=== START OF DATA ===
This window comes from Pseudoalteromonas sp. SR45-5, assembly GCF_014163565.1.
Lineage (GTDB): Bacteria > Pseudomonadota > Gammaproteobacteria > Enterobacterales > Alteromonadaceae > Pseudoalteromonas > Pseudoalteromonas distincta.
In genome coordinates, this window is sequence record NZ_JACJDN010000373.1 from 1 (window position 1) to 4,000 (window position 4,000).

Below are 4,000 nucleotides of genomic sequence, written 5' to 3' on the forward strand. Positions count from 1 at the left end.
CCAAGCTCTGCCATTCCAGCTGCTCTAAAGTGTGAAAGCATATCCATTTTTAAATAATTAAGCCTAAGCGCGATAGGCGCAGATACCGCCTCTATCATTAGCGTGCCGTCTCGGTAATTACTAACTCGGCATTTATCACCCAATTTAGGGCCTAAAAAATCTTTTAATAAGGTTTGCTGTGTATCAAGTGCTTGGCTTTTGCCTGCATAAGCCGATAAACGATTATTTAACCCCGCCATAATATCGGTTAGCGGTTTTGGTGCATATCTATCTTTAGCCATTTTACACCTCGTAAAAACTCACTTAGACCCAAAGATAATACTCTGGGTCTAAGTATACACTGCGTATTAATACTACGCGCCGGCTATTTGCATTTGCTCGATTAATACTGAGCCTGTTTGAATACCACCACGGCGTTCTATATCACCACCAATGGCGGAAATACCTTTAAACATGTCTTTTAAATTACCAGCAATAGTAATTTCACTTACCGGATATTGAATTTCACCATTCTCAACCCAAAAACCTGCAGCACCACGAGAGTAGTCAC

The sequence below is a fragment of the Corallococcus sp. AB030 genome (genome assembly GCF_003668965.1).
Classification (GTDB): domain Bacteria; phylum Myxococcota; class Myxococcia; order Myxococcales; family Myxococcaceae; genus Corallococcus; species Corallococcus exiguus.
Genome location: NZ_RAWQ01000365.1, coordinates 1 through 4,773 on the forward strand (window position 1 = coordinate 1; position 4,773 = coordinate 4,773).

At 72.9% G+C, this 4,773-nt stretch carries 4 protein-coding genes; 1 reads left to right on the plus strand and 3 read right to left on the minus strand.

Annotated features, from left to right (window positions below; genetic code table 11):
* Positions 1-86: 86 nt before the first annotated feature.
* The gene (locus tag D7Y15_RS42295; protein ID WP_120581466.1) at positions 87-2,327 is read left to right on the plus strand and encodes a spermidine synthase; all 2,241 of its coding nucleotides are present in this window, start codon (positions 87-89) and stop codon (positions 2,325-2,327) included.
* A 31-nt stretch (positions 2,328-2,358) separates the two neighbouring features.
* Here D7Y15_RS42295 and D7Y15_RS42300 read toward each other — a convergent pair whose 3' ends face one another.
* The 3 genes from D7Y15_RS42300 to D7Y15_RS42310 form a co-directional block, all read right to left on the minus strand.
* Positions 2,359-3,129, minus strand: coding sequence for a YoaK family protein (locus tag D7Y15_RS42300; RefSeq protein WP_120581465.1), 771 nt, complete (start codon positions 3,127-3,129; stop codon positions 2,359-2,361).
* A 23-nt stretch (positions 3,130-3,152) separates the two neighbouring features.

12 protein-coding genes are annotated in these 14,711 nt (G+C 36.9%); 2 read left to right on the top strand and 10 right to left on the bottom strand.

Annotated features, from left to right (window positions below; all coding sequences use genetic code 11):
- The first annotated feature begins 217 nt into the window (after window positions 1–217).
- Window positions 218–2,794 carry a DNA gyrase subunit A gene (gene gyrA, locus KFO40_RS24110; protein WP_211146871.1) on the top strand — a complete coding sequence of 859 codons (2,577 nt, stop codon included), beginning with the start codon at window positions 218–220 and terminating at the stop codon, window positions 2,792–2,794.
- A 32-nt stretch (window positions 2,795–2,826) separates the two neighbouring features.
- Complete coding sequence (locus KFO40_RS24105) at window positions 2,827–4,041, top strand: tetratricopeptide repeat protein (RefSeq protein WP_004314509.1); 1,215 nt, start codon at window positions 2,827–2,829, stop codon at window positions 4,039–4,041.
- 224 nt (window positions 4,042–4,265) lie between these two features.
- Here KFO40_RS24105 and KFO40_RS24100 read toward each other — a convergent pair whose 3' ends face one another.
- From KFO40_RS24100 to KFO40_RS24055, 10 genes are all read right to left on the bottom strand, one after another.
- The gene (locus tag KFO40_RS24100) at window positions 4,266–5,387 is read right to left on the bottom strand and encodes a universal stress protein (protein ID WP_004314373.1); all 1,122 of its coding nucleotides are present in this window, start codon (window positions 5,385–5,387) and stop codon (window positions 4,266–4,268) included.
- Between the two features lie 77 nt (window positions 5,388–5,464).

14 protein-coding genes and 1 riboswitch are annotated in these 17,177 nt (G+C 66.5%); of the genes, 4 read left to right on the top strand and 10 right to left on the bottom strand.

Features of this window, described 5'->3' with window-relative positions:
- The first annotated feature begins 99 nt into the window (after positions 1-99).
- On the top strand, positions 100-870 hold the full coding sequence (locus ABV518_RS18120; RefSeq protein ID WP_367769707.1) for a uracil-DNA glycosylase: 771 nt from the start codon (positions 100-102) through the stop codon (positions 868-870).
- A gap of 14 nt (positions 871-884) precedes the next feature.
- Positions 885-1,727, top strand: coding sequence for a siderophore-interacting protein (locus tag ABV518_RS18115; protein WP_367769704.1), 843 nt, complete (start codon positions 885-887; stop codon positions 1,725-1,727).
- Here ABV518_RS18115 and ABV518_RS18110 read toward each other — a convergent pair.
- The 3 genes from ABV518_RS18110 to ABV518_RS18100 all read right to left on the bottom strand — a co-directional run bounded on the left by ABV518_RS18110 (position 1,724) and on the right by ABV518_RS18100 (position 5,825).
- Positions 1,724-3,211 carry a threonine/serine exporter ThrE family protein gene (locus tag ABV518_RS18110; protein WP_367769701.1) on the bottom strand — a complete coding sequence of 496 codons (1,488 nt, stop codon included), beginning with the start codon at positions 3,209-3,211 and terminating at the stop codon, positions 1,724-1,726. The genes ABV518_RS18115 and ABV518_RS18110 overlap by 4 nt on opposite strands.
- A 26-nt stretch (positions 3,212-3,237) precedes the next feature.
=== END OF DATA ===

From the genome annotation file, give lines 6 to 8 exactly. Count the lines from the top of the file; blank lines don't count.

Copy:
The sequence below is a fragment of the Corallococcus sp. AB030 genome (genome assembly GCF_003668965.1).
Classification (GTDB): domain Bacteria; phylum Myxococcota; class Myxococcia; order Myxococcales; family Myxococcaceae; genus Corallococcus; species Corallococcus exiguus.
Genome location: NZ_RAWQ01000365.1, coordinates 1 through 4,773 on the forward strand (window position 1 = coordinate 1; position 4,773 = coordinate 4,773).